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My Life’s Birds: #72

March 5, 2008

July 6, 1993- Christian Co, Mo- The fact that it took nearly a month to pick up my life Downy Woodpecker was probably due to the fact that half of that time was spent in Florida, in areas where Downies are unlikely, than any statement to their abundance in southwest Missouri. They are certainly, the easiest of the woodpeckers to find nearly all year round, and often visited our feeders.

What is it about woodpeckers anyway, that makes even the most common of them so interesting? For me, I know that even now, thousands of Downies after that first one at the Linden House, I’m always buoyed when I inevitably find that little woodpecker with the impossibly small bill in mixed flocks. Woodpeckers, while often in the company of perching birds, are different than the little dicky birds you might see on any given trip out. Their foraging techniques and the unique physical adaptations that make those techniques possible are fascinating to any one with an interest in bird evolutionary biology or comparative physiology.

But it’s something more than that. Even those individuals who limit their birding to the backyard birdfeeders prize their woodpeckers above nearly all others. There’s something to be said for the oddity of woodpeckers that adds to their appeal. The fact that Downies, in particular, are that intriguing mix of peculiar but accessible undoubtedly has something to do with it. My wife, for instance, will stop what she’s doing and check out the Downy that comes to my suet in Chapel Hill for starters, not something she’ll do for anything else that shows up (with the possible exception of bluebirds), and my in-law’s new feeding station didn’t feel “official” until the first Downy swept across the gap between the stand of hardwoods in the back and the feeders on the deck.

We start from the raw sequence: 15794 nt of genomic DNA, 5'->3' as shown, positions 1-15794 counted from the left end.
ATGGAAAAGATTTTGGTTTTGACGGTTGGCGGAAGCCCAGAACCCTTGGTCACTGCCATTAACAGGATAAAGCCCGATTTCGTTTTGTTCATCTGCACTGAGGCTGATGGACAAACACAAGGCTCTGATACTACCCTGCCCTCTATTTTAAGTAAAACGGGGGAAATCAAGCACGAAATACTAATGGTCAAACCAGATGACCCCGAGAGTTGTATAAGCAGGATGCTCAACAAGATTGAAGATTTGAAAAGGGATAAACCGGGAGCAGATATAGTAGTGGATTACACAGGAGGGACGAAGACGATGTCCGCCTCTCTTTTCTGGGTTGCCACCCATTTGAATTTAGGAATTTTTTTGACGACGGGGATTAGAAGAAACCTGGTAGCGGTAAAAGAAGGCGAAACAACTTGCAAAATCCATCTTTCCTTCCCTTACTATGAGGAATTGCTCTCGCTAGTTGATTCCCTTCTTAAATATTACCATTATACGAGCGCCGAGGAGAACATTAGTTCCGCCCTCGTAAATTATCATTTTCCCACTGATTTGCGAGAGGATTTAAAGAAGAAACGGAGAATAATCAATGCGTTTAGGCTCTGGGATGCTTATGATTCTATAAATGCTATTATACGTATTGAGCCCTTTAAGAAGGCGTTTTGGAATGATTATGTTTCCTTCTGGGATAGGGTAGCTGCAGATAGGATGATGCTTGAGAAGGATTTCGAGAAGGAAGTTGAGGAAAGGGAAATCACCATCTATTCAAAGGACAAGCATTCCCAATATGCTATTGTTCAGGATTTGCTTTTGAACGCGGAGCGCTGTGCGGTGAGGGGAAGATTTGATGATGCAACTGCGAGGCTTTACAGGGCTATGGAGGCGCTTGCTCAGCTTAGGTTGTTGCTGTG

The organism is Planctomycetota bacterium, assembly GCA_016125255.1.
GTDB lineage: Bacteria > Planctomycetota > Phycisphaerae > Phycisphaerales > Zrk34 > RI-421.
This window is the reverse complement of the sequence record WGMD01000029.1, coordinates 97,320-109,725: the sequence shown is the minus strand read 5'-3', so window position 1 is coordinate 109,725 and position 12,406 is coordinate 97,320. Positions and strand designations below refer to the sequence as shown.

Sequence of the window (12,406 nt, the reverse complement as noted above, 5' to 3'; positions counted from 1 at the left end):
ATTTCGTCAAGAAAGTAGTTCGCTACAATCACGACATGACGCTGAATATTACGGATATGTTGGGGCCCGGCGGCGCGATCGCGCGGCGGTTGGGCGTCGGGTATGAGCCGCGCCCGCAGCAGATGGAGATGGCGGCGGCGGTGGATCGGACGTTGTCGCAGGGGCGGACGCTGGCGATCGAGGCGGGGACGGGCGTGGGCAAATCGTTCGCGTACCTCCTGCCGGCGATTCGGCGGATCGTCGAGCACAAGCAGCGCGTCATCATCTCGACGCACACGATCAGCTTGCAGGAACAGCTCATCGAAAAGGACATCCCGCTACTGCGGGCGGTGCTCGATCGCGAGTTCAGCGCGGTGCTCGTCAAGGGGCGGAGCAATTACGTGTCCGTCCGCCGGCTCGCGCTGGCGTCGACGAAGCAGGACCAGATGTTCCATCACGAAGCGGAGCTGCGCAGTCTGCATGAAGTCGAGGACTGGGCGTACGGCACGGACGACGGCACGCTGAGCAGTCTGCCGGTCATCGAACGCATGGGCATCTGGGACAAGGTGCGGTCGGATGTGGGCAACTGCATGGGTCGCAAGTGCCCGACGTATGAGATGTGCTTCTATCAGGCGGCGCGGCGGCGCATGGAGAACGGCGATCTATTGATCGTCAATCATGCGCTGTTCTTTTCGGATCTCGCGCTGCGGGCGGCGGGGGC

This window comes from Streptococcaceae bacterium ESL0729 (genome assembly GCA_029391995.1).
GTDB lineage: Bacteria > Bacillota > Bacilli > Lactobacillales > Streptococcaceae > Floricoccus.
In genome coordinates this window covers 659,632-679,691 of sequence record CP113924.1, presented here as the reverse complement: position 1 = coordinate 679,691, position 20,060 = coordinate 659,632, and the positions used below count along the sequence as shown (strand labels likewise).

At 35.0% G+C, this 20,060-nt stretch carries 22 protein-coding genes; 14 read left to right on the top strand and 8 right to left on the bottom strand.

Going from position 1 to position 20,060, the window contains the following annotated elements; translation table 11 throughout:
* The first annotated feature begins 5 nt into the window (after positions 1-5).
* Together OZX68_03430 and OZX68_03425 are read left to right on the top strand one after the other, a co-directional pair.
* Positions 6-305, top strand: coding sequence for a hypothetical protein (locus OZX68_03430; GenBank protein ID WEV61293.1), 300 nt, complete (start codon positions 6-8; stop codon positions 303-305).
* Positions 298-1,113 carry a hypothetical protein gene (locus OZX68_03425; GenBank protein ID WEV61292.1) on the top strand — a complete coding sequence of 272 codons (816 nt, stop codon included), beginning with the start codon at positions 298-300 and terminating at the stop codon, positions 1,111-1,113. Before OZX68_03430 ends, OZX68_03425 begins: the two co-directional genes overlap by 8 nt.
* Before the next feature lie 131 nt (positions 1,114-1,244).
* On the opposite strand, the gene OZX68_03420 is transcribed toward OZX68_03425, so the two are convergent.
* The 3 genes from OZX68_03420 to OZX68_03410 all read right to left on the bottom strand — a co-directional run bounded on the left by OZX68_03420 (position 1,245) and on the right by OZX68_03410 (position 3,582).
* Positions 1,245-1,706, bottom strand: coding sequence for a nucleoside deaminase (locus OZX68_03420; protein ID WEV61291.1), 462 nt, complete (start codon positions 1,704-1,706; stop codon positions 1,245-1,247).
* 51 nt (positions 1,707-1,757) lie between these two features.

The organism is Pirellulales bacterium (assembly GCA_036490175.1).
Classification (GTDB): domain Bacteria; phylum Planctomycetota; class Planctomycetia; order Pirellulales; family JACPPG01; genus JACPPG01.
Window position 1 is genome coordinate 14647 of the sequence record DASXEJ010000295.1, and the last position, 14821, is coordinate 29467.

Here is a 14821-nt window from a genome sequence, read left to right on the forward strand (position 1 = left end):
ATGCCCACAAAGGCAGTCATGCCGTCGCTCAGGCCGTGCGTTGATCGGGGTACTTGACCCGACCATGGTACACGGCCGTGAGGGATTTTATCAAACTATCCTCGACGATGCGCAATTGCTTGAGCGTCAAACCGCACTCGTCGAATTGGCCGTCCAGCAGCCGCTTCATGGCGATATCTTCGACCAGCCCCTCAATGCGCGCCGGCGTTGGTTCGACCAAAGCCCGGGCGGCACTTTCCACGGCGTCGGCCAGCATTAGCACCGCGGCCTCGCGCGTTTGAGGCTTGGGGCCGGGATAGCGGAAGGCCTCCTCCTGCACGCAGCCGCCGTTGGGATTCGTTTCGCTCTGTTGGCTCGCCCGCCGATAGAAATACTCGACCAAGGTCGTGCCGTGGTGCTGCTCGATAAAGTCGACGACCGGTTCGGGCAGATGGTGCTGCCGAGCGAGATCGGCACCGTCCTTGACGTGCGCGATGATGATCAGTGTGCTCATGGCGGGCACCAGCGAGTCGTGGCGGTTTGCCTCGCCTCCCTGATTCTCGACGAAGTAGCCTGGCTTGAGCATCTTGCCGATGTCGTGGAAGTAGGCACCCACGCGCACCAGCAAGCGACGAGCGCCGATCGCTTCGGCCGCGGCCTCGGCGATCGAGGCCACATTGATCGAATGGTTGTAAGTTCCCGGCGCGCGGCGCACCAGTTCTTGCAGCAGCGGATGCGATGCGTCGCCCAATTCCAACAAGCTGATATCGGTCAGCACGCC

Perhaps this is part of the reason that the Ivory-bill dream dies so hard. That woodpeckers, with all their charm and charisma, have some hold on us more than other birds might. Surely, all of that is evident in the little Downy Woodpecker.

  1. Jochen permalink
    March 5, 2008 12:25 pm

    The Ivory-billed dream dies so hard because you can’t extinguish what’s always BEHIND the tree trunk, remember?

  2. slybird permalink
    March 6, 2008 12:09 am

    I love woodpeckers! I can totally appreciate even the common Downies.

    Regarding IBWO… I have some more photos. A couple are posted on facebook, more will wait until I get back to blogging in a month or so. Did you know they had white spots on the outer retrices? Would be nice to get some fresh specimens to check that feature out.

    ~ Nick

  3. Nancy permalink
    September 8, 2009 3:52 pm

    I would like to know how to keep this beautiful bird from pecking holes into the side of my house

  4. Nate permalink*
    September 8, 2009 6:04 pm

    @Nancy- I can only suggest patience, they’re looking for resonant wood to communicate with others and they’ll eventually stop.

    That or aluminum siding… 🙂

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